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February 8, 2015

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Bridge building in China spans 6,000 years

ARCHAEOLOGICAL discoveries indicate that ancient Chinese began to build bridges as early as 6,000-plus years ago. By the Eastern Han Dynasty (25-220 AD), China had already developed technologies for erecting four types of bridges — beam, arch, hanging and flying.

Beam bridges, the simplest of the four, appeared in the country first. During the Stone Age, people put a single roughly processed log or a raft of two or three logs across streams to overcome the obstacle.

Such structures were found in Banpo, an archaeological site discovered in 1953 near Xi’an in northwest China. The remains of several Neolithic settlements there date back 5,600 to 6,700 years.

In Hemudu, another Neolithic site in modern Yuyao in east China’s Zhejiang Province, archaeologists have found evidence of beam bridges made of timber frames. The Hemudu are believed to have existed from 5,000 to 4,500 BC.

After entering the Iron Age, the ancient Chinese could not only build more complex wooden bridges, but also more solid and enduring stone bridges. In AD 22, Duke Mugong of the Qin Kingdom in northern China built the Ba Bridge, a beautiful marriage of stone piers and wood beams. The 380-meter-long and 7-meter-wide bridge was connected across a total of 67 spans, with each covering a distance of nearly 6 meters.

The remains of the bridge were unearthed in 1994 by locals dredging the Ba River to the east of Xi’an.

During the same period, such stone pier-wood beam bridges appeared in many other places across the country, such as in today’s Zhejiang Province and the southwest Guangxi Zhuang Autonomous Region.

With improved tools and new technology, people began to build more elaborate bridges in the following centuries.

One of the best examples is the extant Yuzhao Feiliang in Jinci Temple in northern China’s Shanxi Province. Erected during the Song Dynasty (960-1279), the cross-shaped stone bridge is today hailed by many architects as the gem of ancient Chinese bridge-building art, thanks to its elegant design and unique structure. The bridge’s name means “flying beams across the fish pond.”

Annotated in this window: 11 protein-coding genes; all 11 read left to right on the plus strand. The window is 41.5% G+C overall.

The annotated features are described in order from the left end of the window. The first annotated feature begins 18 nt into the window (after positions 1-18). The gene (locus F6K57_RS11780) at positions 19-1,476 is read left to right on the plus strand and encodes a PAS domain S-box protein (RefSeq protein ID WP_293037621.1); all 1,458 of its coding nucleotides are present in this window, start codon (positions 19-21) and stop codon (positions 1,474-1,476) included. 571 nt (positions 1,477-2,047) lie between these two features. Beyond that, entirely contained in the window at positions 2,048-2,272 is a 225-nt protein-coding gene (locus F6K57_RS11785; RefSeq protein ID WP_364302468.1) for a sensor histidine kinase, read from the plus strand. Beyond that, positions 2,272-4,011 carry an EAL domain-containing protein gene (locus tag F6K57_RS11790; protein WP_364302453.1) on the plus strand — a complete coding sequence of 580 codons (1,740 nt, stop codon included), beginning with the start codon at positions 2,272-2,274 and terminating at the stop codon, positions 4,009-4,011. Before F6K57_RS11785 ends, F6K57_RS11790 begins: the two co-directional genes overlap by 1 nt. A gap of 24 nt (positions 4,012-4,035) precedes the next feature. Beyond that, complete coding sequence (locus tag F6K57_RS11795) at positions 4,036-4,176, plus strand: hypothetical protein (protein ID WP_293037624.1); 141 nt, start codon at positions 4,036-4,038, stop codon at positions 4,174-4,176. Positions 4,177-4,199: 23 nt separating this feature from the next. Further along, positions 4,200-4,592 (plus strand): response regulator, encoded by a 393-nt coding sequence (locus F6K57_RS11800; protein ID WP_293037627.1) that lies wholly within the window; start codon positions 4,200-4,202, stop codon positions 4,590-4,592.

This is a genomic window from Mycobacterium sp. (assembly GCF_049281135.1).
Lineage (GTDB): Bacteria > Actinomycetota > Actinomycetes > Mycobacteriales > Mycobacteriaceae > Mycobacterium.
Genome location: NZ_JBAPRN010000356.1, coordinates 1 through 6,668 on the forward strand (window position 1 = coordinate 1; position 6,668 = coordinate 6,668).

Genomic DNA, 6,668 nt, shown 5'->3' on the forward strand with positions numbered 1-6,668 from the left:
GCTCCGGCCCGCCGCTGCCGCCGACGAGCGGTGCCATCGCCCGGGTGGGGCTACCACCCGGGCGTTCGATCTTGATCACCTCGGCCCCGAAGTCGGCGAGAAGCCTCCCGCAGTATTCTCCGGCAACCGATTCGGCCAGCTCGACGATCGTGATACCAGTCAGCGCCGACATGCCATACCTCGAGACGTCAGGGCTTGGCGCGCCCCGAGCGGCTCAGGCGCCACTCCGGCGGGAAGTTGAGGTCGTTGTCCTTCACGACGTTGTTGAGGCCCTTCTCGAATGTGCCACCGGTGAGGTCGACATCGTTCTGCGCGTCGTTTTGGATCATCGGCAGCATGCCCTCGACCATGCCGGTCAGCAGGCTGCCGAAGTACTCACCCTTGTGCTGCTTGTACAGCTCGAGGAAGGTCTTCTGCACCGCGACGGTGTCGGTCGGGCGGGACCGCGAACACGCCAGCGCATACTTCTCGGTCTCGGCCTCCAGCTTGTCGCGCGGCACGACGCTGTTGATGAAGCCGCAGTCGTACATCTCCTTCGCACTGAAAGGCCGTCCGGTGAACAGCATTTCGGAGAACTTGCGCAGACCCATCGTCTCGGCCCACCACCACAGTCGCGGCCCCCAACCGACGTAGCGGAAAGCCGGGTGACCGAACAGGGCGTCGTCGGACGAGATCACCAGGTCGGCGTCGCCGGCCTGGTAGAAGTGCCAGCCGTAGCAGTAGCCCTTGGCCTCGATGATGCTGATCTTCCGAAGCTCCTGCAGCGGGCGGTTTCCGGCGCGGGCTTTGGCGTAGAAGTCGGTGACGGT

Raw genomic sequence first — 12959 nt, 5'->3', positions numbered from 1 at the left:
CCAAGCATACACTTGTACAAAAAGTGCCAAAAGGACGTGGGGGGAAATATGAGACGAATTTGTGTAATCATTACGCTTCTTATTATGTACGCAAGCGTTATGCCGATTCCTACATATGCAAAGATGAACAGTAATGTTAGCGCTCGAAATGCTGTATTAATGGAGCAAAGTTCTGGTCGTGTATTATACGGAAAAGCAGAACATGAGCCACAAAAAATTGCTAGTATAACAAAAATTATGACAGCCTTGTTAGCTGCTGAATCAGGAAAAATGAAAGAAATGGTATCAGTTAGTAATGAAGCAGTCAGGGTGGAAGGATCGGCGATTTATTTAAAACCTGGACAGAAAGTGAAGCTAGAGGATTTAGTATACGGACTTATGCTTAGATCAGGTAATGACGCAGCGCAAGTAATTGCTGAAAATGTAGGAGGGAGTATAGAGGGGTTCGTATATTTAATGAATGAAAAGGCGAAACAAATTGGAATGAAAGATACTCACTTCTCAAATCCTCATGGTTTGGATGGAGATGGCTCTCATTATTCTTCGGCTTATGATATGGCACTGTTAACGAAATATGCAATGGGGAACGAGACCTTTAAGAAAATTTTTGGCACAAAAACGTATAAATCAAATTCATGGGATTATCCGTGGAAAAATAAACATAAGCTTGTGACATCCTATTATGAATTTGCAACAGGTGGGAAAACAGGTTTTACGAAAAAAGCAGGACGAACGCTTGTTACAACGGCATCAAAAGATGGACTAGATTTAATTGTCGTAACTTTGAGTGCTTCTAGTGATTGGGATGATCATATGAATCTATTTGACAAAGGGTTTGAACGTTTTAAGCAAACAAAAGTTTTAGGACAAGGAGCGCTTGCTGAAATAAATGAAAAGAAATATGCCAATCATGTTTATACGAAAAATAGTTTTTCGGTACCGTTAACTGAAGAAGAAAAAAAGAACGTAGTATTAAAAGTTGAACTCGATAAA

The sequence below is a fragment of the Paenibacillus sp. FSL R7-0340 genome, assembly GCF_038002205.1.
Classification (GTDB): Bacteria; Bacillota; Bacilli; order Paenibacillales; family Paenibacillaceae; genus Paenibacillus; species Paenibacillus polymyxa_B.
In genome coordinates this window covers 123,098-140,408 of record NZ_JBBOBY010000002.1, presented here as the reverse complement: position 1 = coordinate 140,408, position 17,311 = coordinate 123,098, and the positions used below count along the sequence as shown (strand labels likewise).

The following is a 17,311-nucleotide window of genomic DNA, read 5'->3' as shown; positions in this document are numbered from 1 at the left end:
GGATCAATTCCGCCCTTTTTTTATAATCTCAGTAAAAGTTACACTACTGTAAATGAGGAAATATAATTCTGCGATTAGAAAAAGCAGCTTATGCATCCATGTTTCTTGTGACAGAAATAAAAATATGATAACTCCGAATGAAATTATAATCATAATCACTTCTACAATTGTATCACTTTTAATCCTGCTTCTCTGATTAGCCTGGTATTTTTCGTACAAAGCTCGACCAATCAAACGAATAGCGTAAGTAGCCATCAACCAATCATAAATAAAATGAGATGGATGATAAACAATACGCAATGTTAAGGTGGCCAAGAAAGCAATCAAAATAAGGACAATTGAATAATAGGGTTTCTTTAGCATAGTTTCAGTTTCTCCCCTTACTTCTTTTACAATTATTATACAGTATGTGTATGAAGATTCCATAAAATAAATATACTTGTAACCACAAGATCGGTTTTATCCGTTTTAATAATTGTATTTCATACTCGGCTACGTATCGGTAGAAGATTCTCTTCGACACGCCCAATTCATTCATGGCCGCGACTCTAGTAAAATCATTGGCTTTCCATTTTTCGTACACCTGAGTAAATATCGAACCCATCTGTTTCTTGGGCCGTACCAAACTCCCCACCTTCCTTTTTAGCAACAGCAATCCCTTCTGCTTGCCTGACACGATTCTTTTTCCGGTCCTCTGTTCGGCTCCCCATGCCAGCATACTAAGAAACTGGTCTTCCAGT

Cross-sea bridges

At the same time, people living along the coastal areas began to build long, cross-sea stone bridges to connect with nearby islands.

People used boats to ship heavy granite slabs, which could be more than 10 meters long and weigh up to 25 tons each, and then take advantage of high tides to place the beams onto the erected stone piers.

Such bridges could be as long as 2,000 meters. The Anping Bridge near Quanzhou in southeast China’s Fujian Province spans 2,070 meters. Consisting of 331 spans, the bridge used to have five pavilions for travelers to rest, but now only one remains.

Construction of this cross-sea bridge kicked off in 1138, and it was not completed until 1151. Now it is listed as a state cultural heritage under government protection.

After the appearance of stone bridges, less-durable wooden bridges fell out of fashion. But in areas without easy access to large and high-quality stone or granite quarries, people invented wooden bridges covered by tiled roofs to make them last longer and help shelter travelers from bad weather.

In Zhejiang Province, the Bailiang Bridge (or the Hundred-Beam Bridge) and the Shouxi Bridge are widely regarded as the best example of this type of bridge.

Many covered wooden bridges can be found today in ethnic areas of the Guangxi Zhuang Autonomous Region. For instance, the Chengyang Bridge, built by ethnic Tong people in 1912 in Sanjiang County in Guangxi is a 64-meter-long and 10.6-meter-tall covered bridge. It is an ingenious combination of a beam bridge, with beautiful pavilions and verandas.

In order to solve the problem of a shortage of long beams, ancient Chinese builders also invented cantilever bridges that could cross wider spans and use fewer piers. Even today, the beam bridges remain the most common type in use in the country.

悬臂简支梁桥 (Xuánbì Jiǎnzhī Liángqiáo)

Cantilever Bridge

In ancient times, people mostly used timber or stone to build bridges. But sometimes they couldn’t find beams long enough to span a wide stream or river.

Later, the cantilever bridge was invented. To construct a cantilever bridge, builders used two horizontal beams supported on only one end and extended them from opposite sides of the supporting piers to meet midair above the water.

The Chengyang Bridge, a famous covered wooden bridge built by ethnic Tong people in southwest China’s Guangxi Zhuang Autonomous Region, is a masterpiece among cantilever bridges in the world.


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